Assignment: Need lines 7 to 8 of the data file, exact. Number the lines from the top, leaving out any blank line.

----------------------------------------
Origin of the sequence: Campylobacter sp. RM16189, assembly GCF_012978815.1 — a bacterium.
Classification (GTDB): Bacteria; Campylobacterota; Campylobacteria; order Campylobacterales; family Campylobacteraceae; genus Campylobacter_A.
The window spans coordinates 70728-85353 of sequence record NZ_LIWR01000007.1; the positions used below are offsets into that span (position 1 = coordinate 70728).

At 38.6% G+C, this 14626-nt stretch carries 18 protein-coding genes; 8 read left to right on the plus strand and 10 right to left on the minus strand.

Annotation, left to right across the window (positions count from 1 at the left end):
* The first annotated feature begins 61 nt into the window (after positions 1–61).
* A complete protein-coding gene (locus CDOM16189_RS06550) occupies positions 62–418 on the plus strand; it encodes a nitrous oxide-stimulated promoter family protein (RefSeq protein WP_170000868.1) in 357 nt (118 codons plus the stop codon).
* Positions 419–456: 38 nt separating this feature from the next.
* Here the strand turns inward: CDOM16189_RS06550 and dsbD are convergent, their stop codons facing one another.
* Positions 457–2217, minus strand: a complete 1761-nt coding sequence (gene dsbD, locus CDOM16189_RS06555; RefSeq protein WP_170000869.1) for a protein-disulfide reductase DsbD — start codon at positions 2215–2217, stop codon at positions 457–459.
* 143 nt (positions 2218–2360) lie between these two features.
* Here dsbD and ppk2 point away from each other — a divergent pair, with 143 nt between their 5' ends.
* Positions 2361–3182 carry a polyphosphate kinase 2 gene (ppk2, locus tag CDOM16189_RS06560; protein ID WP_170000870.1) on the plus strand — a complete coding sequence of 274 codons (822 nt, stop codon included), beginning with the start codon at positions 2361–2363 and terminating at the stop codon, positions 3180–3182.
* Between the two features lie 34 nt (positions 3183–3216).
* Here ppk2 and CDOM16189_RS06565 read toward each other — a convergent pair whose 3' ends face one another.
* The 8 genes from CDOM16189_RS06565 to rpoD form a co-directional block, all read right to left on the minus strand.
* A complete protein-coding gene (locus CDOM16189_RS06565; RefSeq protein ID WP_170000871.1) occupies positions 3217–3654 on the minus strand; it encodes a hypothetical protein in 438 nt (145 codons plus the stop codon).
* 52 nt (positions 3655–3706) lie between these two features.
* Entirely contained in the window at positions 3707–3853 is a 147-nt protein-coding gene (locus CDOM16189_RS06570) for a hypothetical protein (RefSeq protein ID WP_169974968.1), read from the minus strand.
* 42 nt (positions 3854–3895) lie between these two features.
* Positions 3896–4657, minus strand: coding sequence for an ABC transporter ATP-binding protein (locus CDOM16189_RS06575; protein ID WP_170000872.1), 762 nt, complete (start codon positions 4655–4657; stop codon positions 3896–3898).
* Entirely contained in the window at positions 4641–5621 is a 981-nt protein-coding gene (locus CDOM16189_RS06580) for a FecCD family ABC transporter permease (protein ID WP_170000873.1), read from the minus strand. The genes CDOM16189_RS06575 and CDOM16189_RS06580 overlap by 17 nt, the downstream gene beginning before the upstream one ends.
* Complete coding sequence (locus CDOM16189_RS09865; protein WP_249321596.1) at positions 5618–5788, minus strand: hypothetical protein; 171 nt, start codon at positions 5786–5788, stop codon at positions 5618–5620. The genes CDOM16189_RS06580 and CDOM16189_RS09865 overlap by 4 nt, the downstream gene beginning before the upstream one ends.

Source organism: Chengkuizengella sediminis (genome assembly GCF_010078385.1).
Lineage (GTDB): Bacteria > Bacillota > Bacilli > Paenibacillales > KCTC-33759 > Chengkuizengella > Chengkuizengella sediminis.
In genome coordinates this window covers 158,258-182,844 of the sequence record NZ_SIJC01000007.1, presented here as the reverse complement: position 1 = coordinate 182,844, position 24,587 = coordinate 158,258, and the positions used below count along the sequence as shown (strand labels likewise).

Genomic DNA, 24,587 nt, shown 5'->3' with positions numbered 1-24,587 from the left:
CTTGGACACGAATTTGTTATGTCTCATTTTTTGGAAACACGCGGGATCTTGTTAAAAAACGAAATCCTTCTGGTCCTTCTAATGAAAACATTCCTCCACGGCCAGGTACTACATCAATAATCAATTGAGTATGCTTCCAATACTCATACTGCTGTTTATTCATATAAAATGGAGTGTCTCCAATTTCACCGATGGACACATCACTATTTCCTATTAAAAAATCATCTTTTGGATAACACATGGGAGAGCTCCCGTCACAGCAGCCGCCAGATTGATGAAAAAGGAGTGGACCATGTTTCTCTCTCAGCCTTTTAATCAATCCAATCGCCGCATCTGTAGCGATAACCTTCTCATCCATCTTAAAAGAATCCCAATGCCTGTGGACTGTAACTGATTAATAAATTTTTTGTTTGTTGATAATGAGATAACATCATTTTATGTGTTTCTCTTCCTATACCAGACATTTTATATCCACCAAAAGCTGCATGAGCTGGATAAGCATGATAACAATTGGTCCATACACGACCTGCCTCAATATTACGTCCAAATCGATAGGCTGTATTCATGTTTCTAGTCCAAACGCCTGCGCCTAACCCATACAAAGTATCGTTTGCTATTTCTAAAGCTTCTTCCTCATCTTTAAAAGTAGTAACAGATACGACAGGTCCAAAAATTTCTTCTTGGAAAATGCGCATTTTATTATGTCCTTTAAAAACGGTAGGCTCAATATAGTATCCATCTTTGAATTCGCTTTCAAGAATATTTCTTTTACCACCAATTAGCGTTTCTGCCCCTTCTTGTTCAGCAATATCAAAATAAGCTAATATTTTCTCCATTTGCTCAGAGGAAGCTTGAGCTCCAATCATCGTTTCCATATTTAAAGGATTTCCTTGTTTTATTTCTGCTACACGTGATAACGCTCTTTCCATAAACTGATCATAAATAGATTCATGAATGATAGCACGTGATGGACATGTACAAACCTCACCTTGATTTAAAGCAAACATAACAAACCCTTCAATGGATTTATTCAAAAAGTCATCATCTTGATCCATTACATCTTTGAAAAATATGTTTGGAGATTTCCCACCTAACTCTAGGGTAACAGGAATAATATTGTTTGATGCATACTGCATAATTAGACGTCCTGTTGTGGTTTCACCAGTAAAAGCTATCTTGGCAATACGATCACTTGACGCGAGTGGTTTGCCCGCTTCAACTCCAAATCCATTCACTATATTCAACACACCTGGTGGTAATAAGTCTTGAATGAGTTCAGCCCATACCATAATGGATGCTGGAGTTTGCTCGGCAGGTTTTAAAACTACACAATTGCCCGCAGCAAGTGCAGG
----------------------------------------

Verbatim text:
* A complete protein-coding gene (locus CDOM16189_RS06550) occupies positions 62–418 on the plus strand; it encodes a nitrous oxide-stimulated promoter family protein (RefSeq protein WP_170000868.1) in 357 nt (118 codons plus the stop codon).
* Positions 419–456: 38 nt separating this feature from the next.